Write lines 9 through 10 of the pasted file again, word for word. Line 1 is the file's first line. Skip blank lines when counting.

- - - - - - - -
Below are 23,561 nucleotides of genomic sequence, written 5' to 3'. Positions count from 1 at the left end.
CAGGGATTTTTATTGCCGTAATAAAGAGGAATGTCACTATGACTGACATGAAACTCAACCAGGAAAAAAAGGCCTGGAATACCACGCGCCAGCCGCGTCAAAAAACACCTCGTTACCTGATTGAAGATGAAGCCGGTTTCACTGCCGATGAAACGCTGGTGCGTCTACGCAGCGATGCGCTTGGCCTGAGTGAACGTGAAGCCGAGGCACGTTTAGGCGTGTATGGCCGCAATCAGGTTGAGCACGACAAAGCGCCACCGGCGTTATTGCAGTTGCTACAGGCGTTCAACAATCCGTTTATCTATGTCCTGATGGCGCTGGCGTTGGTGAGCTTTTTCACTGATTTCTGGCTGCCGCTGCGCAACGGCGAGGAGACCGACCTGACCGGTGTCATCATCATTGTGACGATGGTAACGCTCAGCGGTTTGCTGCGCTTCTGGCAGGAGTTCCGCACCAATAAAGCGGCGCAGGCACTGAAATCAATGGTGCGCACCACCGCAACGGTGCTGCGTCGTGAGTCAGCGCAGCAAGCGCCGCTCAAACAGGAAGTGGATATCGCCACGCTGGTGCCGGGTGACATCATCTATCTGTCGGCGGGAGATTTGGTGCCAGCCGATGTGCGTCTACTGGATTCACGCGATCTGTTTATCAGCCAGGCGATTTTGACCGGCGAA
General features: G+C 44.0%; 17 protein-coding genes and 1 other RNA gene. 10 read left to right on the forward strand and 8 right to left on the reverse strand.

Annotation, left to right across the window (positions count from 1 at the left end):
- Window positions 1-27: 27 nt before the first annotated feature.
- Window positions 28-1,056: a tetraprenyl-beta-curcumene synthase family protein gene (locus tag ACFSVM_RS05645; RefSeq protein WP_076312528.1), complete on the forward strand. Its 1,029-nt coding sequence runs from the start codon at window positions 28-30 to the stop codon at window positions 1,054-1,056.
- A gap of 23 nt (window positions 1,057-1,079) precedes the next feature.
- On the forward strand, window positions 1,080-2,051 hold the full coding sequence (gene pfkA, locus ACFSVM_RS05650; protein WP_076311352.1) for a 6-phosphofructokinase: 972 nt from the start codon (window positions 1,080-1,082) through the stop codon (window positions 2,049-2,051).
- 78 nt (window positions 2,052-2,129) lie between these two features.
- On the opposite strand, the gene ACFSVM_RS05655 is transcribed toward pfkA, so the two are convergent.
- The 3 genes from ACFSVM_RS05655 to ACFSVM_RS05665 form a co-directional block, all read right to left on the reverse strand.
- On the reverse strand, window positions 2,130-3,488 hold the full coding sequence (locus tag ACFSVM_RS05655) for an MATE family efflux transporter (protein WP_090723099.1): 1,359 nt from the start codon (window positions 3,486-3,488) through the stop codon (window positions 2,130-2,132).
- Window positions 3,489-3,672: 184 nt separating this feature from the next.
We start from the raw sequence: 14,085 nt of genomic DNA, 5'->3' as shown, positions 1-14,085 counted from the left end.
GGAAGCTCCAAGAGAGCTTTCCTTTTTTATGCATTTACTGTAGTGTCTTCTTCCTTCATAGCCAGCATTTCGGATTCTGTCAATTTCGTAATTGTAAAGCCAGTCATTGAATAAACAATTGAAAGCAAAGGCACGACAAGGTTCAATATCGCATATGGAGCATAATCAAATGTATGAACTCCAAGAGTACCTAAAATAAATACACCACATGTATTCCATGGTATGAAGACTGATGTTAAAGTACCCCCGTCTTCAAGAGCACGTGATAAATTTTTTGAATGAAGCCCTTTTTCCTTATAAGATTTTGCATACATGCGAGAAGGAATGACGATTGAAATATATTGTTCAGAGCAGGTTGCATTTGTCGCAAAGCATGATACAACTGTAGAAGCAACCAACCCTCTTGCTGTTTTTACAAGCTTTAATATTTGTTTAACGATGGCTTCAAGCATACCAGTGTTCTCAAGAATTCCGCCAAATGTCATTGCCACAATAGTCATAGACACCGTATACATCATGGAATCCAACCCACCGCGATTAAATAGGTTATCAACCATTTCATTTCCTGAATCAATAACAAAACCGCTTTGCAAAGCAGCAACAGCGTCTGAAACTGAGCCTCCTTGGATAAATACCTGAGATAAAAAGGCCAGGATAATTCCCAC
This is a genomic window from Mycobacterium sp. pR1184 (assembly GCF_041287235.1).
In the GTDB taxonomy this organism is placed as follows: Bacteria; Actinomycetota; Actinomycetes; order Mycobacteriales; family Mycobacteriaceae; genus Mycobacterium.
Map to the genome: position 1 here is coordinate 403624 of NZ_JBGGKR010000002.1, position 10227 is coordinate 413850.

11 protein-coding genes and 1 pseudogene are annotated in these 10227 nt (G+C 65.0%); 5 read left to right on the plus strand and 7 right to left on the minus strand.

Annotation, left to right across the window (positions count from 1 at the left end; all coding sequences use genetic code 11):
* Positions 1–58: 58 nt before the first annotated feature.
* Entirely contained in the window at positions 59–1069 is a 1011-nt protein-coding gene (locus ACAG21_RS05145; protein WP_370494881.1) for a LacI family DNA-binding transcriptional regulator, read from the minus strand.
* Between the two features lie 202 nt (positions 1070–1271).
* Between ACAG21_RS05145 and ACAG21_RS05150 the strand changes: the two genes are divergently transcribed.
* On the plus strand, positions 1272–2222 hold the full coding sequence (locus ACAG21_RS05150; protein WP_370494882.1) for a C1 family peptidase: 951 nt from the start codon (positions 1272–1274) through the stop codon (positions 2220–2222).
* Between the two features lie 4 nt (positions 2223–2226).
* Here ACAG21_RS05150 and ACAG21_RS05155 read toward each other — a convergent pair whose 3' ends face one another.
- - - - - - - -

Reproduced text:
- 78 nt (window positions 2,052-2,129) lie between these two features.
- On the opposite strand, the gene ACFSVM_RS05655 is transcribed toward pfkA, so the two are convergent.